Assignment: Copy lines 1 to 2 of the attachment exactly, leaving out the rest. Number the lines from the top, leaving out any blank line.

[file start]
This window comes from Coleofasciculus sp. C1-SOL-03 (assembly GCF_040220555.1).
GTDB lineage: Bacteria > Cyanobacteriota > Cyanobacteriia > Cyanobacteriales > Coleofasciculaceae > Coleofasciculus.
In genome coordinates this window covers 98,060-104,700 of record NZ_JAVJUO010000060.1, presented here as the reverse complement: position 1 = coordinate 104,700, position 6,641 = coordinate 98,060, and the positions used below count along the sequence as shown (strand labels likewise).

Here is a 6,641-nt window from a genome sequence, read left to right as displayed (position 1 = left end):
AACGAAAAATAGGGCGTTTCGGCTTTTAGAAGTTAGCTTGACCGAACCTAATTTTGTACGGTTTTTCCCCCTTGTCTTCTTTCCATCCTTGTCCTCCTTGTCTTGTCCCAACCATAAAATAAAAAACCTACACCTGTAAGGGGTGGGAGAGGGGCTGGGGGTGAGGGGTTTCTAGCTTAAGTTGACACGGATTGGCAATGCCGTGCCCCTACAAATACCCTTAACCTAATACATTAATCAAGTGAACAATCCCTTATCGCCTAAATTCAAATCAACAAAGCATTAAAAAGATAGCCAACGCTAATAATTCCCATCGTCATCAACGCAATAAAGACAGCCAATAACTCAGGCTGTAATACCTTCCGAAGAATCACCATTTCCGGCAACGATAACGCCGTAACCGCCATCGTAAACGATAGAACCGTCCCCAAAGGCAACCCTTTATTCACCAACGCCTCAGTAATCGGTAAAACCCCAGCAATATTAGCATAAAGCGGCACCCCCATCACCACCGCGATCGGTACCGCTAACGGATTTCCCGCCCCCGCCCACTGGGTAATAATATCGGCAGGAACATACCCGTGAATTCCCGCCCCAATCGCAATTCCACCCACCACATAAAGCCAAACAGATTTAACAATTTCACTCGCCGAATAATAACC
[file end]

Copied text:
This window comes from Coleofasciculus sp. C1-SOL-03 (assembly GCF_040220555.1).
GTDB lineage: Bacteria > Cyanobacteriota > Cyanobacteriia > Cyanobacteriales > Coleofasciculaceae > Coleofasciculus.